pieces of advice

Traveling is something really special. There is something nostalgic about it. When traveling, you experience culture, indexfood and people. Traveling is about the adventure just as much as it is about finding yourself. With that, I want to introduce you to Amanda. She is one of my sorority sisters who has an awesome job; not only does she encounter new lives an save people she travels. Amanda is a traveling nurse and her life is filled with many new experiences. Below Amanda writes about a few things that resonate with her and I think these things will resonate with any 20-somethings. After reading this blog post, I hope you leave with this: travel much, travel often – make it happen no matter the cost.

you can find me at: @K_AnnM | Insta | LinkedIn

Pass It On

guest blog presented by: Amanda Bentz
You can find Amanda on Twitter: @AmandaRoseBentz; insta: amanda_rose_021, make sure you follow her

“The only thing to do with good advice is to pass it on. It is never of any use to oneself.” – Oscar Wilde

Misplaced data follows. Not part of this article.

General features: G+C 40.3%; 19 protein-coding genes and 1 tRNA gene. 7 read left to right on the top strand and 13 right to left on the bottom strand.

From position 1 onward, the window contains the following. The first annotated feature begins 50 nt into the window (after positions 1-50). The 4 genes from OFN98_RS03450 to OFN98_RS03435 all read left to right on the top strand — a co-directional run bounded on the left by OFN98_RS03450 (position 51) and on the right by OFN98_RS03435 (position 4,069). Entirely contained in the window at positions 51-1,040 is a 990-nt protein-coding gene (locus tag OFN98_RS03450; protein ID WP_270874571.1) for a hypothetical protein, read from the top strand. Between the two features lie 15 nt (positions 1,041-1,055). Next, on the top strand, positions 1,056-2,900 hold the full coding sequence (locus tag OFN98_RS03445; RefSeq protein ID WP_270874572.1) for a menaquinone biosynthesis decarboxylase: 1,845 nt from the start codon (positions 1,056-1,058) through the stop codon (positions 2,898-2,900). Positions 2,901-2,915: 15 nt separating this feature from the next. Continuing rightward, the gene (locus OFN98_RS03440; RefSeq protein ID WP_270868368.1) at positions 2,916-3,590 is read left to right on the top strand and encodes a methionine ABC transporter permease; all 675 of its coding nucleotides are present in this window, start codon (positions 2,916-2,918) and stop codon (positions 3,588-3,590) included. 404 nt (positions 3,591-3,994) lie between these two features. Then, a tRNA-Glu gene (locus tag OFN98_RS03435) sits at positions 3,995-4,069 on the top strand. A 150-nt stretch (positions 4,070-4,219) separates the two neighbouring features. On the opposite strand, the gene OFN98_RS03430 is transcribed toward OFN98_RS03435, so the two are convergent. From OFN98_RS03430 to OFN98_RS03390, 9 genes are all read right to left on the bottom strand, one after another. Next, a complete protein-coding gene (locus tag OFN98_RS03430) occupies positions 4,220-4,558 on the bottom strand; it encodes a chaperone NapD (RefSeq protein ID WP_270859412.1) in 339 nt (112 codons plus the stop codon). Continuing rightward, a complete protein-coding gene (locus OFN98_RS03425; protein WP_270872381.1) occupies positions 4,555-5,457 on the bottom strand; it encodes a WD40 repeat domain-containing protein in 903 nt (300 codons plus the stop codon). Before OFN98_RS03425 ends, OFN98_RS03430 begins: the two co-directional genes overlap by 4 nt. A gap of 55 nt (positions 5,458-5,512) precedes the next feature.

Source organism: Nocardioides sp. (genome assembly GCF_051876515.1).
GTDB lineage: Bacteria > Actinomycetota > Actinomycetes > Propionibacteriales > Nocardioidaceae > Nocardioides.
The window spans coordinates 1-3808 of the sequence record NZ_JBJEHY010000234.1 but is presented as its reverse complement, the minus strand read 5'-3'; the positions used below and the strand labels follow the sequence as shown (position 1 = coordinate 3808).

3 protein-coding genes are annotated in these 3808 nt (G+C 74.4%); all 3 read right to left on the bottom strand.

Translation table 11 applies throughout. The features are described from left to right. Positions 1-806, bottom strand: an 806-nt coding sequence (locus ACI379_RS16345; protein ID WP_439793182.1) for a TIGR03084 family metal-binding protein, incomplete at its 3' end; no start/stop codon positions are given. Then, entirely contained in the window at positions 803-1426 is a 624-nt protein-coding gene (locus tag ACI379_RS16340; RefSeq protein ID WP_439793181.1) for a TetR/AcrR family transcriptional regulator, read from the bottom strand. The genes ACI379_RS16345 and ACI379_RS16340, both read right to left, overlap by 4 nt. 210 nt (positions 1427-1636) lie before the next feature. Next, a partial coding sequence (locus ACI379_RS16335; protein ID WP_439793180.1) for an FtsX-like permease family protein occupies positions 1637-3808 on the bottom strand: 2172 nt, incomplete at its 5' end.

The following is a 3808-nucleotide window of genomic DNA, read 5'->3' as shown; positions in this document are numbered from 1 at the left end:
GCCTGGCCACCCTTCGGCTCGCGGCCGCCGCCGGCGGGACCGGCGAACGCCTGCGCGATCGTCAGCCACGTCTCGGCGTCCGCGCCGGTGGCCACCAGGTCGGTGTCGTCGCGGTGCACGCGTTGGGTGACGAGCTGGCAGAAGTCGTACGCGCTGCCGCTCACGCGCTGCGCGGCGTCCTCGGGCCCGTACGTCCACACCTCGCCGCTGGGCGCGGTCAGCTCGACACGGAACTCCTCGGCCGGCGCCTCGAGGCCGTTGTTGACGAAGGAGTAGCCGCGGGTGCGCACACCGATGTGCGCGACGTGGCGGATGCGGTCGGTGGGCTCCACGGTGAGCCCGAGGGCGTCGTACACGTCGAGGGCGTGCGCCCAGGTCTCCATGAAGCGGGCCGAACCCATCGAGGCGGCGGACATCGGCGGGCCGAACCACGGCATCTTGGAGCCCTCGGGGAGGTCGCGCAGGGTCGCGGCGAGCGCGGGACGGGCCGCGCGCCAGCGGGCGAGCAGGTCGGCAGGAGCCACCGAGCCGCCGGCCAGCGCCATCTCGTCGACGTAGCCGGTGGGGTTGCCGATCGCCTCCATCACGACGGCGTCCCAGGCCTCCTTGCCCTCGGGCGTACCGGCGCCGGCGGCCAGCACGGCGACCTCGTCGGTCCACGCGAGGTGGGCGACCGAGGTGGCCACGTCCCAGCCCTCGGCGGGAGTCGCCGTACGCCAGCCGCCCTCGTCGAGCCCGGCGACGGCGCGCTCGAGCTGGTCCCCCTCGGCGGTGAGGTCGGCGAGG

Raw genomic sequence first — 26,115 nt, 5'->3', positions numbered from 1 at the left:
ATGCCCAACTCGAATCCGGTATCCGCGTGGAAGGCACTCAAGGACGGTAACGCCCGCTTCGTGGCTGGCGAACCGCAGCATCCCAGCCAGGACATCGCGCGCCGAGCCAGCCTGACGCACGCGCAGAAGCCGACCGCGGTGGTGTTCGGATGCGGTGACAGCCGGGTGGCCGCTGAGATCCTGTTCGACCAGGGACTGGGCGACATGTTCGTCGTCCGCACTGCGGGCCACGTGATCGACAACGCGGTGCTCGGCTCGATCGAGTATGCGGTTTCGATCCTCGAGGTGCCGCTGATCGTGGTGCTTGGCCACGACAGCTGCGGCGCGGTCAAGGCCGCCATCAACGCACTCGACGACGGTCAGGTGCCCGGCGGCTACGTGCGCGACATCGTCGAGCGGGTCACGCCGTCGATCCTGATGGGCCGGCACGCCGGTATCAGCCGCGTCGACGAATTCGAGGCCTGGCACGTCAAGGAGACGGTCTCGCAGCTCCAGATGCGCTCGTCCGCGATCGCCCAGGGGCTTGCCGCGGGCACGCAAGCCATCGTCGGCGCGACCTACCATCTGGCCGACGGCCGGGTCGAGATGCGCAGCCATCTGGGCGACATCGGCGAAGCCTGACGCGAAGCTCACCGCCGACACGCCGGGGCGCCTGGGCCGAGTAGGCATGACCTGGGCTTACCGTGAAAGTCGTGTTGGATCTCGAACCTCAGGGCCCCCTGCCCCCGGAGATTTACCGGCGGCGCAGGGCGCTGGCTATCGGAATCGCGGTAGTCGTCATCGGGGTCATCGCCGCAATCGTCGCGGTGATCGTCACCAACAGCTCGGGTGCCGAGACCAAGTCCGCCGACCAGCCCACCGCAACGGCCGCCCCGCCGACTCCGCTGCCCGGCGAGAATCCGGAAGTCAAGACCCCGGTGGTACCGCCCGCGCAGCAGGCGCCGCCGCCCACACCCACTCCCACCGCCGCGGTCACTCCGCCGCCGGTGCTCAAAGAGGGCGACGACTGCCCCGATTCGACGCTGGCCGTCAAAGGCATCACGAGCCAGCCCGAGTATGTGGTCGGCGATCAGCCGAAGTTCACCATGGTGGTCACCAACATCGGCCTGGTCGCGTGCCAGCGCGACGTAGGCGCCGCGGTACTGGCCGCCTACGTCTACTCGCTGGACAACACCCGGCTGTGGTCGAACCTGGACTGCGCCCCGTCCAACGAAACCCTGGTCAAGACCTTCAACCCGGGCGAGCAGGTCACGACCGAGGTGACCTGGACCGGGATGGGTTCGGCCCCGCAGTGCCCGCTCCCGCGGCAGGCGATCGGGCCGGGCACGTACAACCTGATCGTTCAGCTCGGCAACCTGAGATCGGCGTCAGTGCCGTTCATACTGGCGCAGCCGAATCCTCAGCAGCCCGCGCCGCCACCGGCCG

I recently came across an article online titled “100 Pieces of Advice from 100-Year-Olds.” Intrigued, I found myself reading the collection of genuine, honest and somewhat humorous pieces of advice gathered from a collection of people who have lived a century. After reading advice on exercise, diets, marriage, pets, money, jobs and attitude, I paused on one that resonated with me.

 “Travel while you’re young and able. Don’t worry about the money, just make it work. Experience is far more valuable than money will ever be.”

Traveling has always been a desire of mine. I will always appreciate my roots and my small town upbringing, but I can’t help but wonder what else is out there? What am I missing if I pass up an opportunity to travel to a new location? This fueled my dream to become a travel nurse and relocate to a new hospital every three months. However, this form of travel doesn’t require extra money to be spent on my end. It’s the traveling that I want to do while I’m in a new location that costs money. As a 23-year-old with no dependents and a stable income, I feel like I am ‘young and able’ to travel. But shouldn’t I be focusing on paying off my student loans and saving money for my future?

Budgeting money is a stress that many people deal with. It’s a necessity to thrive in today’s economy. Everyone treats it differently, but I think it’s safe to say that it’s always a worry. We spend a lot of our money on tangible things that we use every day that benefit us such as groceries, clothing, gas, transportation, heat, cable, internet, etc. These are things most people consider a necessity. But traveling? That’s something that people can do without. What do you get out of traveling anyways? A week here, an extended weekend there – what’s the purpose?